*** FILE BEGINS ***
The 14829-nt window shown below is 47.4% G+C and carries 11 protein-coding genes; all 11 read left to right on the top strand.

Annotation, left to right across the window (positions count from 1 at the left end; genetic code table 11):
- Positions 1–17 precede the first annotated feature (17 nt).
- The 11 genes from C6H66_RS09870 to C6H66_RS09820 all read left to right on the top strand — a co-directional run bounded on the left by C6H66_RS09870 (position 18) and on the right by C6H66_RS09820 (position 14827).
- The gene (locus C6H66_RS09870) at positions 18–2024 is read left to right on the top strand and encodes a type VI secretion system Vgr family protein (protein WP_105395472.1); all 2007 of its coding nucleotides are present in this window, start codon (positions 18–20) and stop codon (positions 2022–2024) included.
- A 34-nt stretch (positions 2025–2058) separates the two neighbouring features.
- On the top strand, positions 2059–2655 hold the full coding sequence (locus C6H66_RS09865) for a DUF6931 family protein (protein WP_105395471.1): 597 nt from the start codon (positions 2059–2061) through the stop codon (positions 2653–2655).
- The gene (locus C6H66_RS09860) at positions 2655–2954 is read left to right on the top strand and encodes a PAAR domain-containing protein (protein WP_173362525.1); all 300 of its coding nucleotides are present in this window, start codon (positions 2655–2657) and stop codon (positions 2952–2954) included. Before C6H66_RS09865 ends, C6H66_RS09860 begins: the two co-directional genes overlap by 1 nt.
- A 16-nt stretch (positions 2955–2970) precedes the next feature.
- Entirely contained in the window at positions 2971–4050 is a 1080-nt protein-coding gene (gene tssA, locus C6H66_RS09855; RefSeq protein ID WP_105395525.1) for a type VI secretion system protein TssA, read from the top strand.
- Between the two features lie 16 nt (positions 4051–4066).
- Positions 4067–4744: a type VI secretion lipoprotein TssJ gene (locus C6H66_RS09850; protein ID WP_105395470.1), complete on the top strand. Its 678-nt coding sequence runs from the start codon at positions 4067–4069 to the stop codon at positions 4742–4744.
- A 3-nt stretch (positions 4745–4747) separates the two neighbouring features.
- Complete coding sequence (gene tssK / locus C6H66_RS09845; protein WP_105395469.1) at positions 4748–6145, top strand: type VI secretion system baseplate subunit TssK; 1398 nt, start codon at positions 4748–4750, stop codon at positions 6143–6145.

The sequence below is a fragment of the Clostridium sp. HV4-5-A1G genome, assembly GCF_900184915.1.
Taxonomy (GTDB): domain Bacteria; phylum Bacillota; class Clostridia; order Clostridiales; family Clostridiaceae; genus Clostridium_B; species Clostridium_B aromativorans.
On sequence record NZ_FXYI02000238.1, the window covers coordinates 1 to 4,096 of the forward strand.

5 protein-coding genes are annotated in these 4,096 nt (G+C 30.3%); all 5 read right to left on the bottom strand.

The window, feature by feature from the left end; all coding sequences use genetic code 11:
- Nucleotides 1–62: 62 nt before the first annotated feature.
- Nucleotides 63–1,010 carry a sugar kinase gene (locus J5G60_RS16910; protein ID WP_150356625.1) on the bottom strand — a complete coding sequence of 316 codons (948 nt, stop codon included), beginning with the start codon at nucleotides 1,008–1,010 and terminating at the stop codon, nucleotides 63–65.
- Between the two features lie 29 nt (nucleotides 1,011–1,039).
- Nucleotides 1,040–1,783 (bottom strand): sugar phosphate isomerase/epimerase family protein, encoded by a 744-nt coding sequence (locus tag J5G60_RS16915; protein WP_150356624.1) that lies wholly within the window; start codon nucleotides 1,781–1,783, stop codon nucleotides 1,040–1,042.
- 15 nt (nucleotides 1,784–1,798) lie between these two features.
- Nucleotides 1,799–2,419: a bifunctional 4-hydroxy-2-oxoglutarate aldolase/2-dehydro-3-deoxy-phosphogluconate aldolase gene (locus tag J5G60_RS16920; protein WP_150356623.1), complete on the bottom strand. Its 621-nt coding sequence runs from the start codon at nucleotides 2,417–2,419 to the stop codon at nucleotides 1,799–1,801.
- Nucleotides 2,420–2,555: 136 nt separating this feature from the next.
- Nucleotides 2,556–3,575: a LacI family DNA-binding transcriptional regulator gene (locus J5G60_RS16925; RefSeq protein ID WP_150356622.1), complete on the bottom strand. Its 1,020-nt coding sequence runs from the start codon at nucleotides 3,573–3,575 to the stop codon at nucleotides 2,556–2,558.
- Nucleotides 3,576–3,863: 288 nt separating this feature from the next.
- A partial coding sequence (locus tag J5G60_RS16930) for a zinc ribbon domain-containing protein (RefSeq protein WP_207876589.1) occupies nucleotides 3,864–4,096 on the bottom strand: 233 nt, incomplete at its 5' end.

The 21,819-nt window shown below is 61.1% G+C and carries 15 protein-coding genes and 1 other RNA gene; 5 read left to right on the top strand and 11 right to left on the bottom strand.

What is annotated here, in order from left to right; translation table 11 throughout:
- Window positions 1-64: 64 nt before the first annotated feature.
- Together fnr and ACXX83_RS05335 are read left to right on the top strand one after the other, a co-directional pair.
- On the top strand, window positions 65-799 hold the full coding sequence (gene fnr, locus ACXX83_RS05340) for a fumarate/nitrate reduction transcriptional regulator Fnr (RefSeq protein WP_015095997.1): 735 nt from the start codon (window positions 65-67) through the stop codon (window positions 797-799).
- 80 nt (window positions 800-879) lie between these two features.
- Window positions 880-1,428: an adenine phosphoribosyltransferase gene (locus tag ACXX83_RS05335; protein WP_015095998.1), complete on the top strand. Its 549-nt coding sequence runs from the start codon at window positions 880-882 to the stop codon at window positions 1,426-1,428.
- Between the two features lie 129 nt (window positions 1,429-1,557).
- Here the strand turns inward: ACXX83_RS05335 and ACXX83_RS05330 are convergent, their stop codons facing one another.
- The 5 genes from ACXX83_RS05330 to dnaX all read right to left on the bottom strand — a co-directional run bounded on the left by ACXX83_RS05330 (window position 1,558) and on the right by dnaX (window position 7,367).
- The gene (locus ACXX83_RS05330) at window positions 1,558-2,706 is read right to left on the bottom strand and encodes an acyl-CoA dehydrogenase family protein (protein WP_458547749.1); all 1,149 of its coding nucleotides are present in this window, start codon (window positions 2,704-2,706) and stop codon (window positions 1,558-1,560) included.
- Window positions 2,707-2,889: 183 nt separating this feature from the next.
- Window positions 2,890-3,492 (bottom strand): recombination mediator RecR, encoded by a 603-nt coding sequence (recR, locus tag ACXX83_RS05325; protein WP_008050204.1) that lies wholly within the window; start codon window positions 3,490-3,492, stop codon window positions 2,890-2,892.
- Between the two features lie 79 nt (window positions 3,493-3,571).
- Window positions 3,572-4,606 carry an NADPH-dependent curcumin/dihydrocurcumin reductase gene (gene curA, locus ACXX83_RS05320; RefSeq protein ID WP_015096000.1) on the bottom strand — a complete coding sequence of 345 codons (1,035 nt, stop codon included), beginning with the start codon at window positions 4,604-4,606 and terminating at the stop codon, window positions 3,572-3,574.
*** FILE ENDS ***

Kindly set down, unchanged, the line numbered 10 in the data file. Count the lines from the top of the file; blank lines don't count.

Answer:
- Entirely contained in the window at positions 2971–4050 is a 1080-nt protein-coding gene (gene tssA, locus C6H66_RS09855; RefSeq protein ID WP_105395525.1) for a type VI secretion system protein TssA, read from the top strand.